"I'm proud to say I have the aboriginal chromosome," Sykes replied when asked whether he was a true Sykes or one of the out-of-wedlock kind. His early ancestors seem to have been a rough lot; they appear regularly in court records of the fourteenth century as having incurred fines for cutting down trees or stealing sheep. "Nonetheless, their wives were faithful through all this," Sykes 298


Redmonds, the local historian, has traced the earliest Sykeses to the villages of Flockton, Slaithwaite and Saddleworth in West Yorkshire. The first mention of the name is a court record of AD 1286 referring to a Henri del Sike of Flockton. There are still Sykeses living in Flockton. Redmonds was able to locate the plot of land of which Henri del Sike was tenant, a farm that straddled a stream between two parishes. He took his geneticist friend to visit. "There was no sign of the farmhouse which my ancestor, the very first Sykes, had occupied, but even so, it felt quite extraordinary to be here," Sykes wrote. "Looking round at the old mill, the track and the stream, it seemed that nothing in the landscape had greatly changed. Nor had it. The field and croft boundaries were as they had been in the late thirteenth century when Henri del Sike was living here. As I stood, I could almost hear the voices of the children—my ancestors—laughing as they threw pebbles into the stream."299

Sykes has analyzed the Y chromosomes of three other English surnames and found that, as with his own, each can be traced to a single bearer. Because of his research it now seems that many English surnames once had a single bearer, and even the commonest ones like Clark and Smith may be descended from only a few originals.

Genetic analysis is at the least a new tool for historians and may one day support a new kind of history, possibly somewhat at variance with the conventional kind. English schoolchildren are taught that their history really begins with the Roman invasion of 55 BC and Caesar's defeat of the Celtic tribes who opposed him. The true bearers of the English heritage, the textbooks imply, are the Anglo-Saxons, later invaders whose Germanic language was the ancestor of English. The defeated Celtic inhabitants of Britain are assumed to have been pushed back into the hinterlands of Wales and Scotland and largely disappear from most history books.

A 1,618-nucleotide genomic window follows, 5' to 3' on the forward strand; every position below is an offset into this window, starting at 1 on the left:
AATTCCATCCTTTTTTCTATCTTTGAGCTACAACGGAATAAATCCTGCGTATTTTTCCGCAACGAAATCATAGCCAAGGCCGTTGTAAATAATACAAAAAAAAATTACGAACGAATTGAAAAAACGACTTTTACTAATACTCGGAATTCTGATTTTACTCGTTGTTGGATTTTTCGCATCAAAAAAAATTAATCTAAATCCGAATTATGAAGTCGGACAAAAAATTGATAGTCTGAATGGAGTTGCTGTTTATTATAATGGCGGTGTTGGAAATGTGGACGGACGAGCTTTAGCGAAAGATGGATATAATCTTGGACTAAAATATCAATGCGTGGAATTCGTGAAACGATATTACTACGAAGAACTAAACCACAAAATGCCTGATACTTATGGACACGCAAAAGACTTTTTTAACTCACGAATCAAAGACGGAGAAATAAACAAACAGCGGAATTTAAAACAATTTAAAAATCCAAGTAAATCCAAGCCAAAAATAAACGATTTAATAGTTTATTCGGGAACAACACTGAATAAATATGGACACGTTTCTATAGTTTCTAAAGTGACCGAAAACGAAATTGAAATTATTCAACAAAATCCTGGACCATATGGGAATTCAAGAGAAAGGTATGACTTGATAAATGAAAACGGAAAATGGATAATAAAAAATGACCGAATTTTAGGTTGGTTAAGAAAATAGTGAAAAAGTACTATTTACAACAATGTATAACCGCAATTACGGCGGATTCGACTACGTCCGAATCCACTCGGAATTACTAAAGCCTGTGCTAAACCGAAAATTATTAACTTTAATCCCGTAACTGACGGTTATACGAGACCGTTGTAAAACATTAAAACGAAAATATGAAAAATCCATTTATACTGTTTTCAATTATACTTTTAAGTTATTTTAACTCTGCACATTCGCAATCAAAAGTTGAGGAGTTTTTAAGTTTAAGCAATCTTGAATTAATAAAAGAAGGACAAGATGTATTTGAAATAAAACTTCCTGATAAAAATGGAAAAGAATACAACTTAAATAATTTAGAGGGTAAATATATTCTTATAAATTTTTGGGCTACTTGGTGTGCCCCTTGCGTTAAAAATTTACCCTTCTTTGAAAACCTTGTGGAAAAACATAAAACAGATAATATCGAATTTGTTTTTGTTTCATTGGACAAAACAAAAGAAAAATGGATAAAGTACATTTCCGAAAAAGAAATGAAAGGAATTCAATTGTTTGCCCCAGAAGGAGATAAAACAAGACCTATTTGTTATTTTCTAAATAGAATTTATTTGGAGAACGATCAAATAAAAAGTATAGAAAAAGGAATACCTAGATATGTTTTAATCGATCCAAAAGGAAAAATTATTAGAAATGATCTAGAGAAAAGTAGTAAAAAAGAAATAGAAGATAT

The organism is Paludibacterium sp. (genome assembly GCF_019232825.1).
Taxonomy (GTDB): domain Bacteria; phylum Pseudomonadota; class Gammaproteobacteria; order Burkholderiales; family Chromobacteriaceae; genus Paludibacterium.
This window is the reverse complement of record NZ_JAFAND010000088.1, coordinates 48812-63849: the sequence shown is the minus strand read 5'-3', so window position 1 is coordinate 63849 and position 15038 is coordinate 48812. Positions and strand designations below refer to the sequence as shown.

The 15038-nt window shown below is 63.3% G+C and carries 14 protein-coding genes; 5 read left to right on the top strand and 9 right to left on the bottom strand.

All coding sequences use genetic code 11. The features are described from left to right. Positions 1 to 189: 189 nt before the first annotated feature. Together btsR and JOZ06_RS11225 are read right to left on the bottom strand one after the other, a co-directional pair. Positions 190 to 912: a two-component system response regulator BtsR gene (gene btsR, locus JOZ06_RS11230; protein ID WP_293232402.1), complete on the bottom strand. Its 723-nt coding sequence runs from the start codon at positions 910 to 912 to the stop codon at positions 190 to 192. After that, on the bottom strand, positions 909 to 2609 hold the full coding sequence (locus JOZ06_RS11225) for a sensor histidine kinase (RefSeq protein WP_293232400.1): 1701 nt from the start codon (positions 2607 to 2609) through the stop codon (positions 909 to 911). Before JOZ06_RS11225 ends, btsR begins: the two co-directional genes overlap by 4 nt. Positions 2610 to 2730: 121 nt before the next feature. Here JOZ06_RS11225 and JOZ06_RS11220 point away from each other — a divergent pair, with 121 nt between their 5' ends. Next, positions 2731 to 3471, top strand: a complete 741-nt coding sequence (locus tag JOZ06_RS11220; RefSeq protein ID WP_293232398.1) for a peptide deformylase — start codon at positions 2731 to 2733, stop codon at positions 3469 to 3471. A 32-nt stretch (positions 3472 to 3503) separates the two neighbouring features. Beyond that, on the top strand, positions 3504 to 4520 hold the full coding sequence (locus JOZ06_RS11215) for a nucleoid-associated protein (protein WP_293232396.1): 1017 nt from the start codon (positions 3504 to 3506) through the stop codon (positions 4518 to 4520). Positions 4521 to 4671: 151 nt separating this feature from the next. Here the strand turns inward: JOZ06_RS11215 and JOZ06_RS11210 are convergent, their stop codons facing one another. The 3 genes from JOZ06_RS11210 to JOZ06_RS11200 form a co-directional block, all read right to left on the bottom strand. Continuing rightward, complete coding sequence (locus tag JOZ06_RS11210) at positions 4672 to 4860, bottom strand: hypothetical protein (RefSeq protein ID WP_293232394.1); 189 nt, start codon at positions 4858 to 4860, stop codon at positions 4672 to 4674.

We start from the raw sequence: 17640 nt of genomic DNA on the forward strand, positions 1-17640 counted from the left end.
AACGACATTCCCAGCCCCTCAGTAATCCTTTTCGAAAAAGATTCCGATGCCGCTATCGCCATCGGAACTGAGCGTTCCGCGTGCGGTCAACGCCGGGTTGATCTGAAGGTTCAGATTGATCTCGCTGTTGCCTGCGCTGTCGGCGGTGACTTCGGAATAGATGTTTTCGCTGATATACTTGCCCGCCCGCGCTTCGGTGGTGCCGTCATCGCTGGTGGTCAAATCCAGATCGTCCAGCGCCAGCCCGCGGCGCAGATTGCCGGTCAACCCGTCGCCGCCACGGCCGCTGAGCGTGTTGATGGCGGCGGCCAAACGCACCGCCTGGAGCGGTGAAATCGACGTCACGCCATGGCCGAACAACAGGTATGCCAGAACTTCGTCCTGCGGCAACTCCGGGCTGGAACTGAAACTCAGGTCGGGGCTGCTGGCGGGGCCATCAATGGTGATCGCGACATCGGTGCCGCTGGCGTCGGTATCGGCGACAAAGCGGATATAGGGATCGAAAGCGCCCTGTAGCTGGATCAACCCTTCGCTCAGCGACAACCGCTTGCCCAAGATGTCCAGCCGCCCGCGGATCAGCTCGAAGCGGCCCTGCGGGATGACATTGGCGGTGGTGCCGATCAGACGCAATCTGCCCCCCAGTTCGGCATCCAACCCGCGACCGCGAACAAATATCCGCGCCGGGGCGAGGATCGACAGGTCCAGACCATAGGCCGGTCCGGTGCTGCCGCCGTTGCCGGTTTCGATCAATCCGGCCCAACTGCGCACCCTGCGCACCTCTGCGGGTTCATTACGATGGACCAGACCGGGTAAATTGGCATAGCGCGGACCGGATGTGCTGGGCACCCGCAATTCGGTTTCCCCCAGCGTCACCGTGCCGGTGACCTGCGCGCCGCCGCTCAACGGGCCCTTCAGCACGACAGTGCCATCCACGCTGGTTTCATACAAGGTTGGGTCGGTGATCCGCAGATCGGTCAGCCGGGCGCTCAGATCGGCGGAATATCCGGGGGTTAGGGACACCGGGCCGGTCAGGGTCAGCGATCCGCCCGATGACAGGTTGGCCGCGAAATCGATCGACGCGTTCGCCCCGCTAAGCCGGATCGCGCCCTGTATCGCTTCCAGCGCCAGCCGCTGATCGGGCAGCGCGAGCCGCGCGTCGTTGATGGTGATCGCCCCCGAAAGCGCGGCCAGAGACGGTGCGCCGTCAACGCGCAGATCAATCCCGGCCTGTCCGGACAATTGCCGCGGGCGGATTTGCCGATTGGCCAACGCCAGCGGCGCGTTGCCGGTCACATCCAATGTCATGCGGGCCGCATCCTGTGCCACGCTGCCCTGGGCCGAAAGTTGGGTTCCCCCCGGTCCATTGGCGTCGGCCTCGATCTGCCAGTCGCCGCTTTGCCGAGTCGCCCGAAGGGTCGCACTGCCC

But a survey of British Y chromosomes shows that the Y chromosomes characteristic of Celtic speakers, far from having disappeared, are carried by a large proportion of the male population of Britain. Nowhere does the indigenous population seem to have been wiped out, either by the Anglo-Saxons who invaded from Denmark and northern Germany in the sixth and seventh centuries AD, or by the Danish and Norwegian Vikings who arrived in the ninth and tenth centuries.300 (Two other groups of invaders, the Romans and the Normans, probably arrived in numbers too small to have left a demographic mark.) The Y chromosomes common among Celts have a particular set of DNA markers known to geneticists as the Atlantic modal haplotype, or AMH. AMH Y

chromosomes are also found, it so happens, in the Basque region of Spain, whose inhabitants are thought to represent the original inhabitants of Europe. AMH-type Y chromosomes are particularly common in places like Castlerea in central Ireland, which no invaders ever reached. This suggests that the chromosomes are the signature of the first hunter-gatherers who arrived in Britain and Ireland toward the end of the Pleistocene ice age 10,000 years ago. Given the similarity between Basque and Irish Y chromosomes, some geneticists suspect that people who had used Spain as a southern refuge during the Last Glacial Maximum started to move northward as the glaciers melted. Many may have traveled by boat up the west coast of Europe, entered the waterway